Controlling MATLAB Memory UseEdit
MATLAB is a very useful tool for analysing medical image data. Unfortunately, it has one significant drawback: MATLAB memory management is terrible. The memory becomes easily fragmented, with no attempts made at compaction (except for the almost useless MATLAB pack function). With large medical image volumes, the results can be disastrous, leading to huge memory use, poor performance, and in the extreme case the termination of your MATLAB process by the operating system.
Controlling MATLAB memory use is a bit of a black art. There are general guidelines that can be followed, but no hard and fast rules that will work in every case. Here are some soft rules:
- Re-use memory whenever possible. For example, the EMMA getimages function allows you to specify a block of memory to use. In general, this is the variable that already contains an image, and should be the same size as the images to be loaded:
PET = getimages(h,8,1:21,PET);
will re-use the memory assigned to the matrix PET, and will not allocate new memory for the returned images. This eliminates the fragmentation associated with reloading a set of images.
- Use the EMMA rescale function to multiply matrices by a scalar. This function does not assign new memory, but instead uses the memory already assigned to the matrix. For example, the MATLAB instruction:
PET = PET .* 5;
will cause fragmentation since the matrix PET will be copied. However, the instruction:
has the same effect, but without causing fragmentation.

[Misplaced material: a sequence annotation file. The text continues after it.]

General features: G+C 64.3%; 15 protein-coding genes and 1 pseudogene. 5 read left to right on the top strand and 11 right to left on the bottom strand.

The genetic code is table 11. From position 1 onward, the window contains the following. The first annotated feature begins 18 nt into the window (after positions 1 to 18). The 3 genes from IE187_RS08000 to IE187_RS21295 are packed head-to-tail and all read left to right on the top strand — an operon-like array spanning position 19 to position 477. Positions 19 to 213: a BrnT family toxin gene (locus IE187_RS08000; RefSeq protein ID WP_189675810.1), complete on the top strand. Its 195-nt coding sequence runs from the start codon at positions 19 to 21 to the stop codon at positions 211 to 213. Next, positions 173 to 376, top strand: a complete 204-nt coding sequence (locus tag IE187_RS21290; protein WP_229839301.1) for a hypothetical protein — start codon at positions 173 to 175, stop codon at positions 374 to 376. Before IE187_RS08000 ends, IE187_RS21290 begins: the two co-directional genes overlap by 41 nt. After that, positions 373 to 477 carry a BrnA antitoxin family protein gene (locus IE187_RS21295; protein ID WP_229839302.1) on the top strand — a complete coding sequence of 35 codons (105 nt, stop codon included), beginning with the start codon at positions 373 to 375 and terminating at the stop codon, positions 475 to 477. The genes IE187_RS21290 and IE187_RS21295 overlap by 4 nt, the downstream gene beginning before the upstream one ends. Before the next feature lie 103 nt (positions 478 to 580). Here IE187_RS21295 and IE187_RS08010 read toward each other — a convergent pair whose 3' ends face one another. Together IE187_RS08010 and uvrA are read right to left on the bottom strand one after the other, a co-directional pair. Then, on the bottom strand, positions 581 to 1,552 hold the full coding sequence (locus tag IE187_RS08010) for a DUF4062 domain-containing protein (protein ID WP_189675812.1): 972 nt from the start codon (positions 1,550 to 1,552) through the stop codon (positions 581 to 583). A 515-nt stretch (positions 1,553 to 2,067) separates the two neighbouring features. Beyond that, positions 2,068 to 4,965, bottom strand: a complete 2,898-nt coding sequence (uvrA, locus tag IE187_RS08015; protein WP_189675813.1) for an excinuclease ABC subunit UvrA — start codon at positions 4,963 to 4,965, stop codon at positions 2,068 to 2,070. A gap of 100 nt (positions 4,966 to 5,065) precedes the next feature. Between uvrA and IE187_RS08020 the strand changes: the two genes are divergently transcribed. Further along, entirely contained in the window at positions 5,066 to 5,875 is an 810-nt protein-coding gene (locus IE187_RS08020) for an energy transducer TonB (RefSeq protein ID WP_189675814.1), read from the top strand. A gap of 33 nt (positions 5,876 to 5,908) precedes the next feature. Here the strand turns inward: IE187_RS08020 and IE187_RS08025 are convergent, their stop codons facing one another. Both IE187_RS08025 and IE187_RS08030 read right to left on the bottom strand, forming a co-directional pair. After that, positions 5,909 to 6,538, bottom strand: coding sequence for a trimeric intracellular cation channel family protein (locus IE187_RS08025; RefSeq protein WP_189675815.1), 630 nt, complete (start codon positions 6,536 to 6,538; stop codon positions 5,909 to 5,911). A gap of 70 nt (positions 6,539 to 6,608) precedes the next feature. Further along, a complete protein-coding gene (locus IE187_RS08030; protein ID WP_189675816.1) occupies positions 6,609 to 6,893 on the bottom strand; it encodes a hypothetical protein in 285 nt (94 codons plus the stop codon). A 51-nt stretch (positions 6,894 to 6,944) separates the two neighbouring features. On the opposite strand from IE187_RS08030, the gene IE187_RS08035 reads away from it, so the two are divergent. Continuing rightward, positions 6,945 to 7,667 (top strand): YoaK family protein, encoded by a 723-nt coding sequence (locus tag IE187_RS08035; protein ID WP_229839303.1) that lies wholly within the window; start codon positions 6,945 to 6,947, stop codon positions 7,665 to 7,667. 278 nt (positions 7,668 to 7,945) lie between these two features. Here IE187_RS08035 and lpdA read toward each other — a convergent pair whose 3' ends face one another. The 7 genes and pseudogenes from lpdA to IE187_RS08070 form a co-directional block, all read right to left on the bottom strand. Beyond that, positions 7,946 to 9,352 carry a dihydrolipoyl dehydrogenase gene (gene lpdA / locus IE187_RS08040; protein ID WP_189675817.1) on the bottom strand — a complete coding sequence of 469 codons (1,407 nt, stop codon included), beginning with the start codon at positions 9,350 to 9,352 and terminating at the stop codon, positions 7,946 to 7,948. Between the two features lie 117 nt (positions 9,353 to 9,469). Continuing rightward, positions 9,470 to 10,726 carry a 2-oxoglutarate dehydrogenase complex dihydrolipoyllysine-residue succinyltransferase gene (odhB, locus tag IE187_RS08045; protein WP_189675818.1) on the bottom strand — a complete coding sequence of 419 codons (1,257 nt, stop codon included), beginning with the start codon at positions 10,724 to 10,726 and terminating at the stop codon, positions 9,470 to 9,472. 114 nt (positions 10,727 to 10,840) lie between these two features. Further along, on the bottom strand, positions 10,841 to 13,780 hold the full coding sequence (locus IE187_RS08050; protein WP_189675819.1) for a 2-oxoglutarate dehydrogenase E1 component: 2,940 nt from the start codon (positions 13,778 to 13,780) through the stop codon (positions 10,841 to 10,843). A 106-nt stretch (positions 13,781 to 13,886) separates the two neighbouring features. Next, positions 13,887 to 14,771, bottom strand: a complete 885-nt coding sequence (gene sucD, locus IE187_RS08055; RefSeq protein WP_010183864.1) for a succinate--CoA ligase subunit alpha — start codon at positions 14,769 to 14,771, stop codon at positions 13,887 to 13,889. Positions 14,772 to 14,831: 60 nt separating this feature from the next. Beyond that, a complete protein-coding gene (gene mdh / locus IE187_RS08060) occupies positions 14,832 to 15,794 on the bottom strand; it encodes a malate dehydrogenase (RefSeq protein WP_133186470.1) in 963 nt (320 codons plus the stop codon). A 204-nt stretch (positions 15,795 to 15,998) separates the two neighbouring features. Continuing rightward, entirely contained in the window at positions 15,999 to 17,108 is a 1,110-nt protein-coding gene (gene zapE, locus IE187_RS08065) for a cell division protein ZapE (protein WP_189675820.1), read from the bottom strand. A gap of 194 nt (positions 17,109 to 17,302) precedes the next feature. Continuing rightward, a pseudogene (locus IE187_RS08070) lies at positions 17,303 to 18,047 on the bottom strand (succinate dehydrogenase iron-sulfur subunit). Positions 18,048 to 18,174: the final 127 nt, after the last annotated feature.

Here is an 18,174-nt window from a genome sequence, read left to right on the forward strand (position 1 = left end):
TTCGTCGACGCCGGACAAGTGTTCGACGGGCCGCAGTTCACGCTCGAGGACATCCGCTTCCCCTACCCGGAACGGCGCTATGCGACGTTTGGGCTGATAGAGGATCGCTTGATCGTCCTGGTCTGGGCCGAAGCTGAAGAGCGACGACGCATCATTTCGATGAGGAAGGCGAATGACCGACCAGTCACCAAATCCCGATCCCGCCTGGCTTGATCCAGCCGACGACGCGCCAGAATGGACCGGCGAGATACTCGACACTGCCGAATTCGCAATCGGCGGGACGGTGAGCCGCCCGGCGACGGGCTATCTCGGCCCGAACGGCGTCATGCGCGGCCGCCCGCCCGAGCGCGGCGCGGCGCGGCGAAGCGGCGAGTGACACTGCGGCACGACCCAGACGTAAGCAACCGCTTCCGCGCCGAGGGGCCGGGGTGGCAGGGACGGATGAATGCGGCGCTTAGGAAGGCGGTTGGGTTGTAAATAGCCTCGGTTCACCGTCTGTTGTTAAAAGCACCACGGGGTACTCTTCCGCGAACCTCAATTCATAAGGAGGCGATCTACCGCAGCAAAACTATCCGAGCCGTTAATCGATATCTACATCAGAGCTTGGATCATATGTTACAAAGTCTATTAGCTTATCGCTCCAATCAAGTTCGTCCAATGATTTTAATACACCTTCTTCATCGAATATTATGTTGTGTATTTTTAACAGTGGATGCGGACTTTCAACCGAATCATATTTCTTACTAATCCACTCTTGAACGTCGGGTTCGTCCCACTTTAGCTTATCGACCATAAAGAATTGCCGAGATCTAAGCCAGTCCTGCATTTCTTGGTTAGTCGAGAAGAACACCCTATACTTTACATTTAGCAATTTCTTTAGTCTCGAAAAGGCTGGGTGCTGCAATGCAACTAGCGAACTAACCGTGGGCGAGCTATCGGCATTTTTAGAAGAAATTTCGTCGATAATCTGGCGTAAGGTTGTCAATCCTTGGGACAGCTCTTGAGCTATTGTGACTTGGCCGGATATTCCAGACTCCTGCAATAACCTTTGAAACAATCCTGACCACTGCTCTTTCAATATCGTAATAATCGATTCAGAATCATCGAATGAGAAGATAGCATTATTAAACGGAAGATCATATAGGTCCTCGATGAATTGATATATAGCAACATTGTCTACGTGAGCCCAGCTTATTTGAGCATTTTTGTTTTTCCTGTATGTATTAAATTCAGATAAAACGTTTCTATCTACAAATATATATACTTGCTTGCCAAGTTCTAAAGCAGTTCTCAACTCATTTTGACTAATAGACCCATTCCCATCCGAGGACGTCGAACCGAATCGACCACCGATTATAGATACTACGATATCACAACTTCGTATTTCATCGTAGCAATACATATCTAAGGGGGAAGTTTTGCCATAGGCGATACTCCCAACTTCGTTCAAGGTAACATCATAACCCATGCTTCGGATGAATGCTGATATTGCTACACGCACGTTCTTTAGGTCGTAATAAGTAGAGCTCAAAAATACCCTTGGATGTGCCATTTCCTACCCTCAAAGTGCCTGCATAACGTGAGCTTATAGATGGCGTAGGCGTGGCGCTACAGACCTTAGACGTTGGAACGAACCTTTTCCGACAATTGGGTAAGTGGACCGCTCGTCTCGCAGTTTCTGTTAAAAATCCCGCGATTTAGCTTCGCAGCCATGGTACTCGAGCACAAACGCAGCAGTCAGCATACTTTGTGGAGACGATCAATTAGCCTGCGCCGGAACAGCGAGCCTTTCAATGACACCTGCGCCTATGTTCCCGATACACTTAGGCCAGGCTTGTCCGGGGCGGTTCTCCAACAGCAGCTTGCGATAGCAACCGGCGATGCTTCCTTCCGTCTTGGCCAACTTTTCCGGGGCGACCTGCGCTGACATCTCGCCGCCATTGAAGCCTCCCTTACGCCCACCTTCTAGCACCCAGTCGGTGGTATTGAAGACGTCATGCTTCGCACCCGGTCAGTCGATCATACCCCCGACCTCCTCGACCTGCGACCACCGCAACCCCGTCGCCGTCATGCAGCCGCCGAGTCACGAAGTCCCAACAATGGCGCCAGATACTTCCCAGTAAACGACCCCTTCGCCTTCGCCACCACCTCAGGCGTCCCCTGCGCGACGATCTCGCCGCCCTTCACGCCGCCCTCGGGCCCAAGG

- Initialise large matrices. This is useful when you intend to fill a matrix slowly through a series of operations. For example, if you intended to create a 128x128 image one row at a time in the variable Fake_PET, you should specify:
Fake_PET = zeros(128,128);
This will initialise the matrix to the correct size, and fill it with zeros. Then, when you fill the matrix in with your values, it will not be copied, and memory fragmentation will not occur.
- Use small amounts of memory at a time. This is probably the most important rule, and can potentially solve all memory use problems. For example, when analysing a dynamic study, consider breaking down your analysis so that it can be performed on one line (or several lines) at a time, instead of on the whole image.
For example consider the case presented in the [emma1.html basic EMMA image manipulation] tutorial: we want to generate a volume of integrated images. The following snippet of code demonstrates the wrong way to do this:
h=openimage('/local/matlab/toolbox/emma/examples/yates_19445.mnc'); h2 = newimage('new.mnc',[0 15], ... '/local/matlab/toolbox/emma/examples/yates_19445.mnc'); ftimes = getimageinfo (h,'MidFrameTimes'); img = zeros (16384,1); for j=1:15 PET = getimages(h,j,1:21); img = ntrapz(ftimes,PET')'; putimages(h2,img,j); end; closeimage(h); closeimage(h2);
This brute force technique violates several of the above guidelines. It does not re-use memory when loading images from the MINC file. It transposes PET, which causes PET to be copied. It then transposes the result from ntrapz, which causes this result to be copied.
A better approach is to load the images for one slice, take the data line by line, and then re-assemble this into a final image. The following piece of MATLAB code has the same final result as the above, but uses much less memory (approximately 4 Megabytes).
h=openimage('/local/matlab/toolbox/emma/examples/yates_19445.mnc'); h2 = newimage('new.mnc',[0 15], ... '/local/matlab/toolbox/emma/examples/yates_19445.mnc'); ftimes = getimageinfo (h,'MidFrameTimes'); img = zeros (16384,1); for j=1:15 PET = getimages(h,j,1:21,PET); for i=1:128:16257; line = PET(i:i 127,:); img (i:i 127) = ntrapz(ftimes, line')'; end; putimages(h2,img,j); end; closeimage(h); closeimage(h2);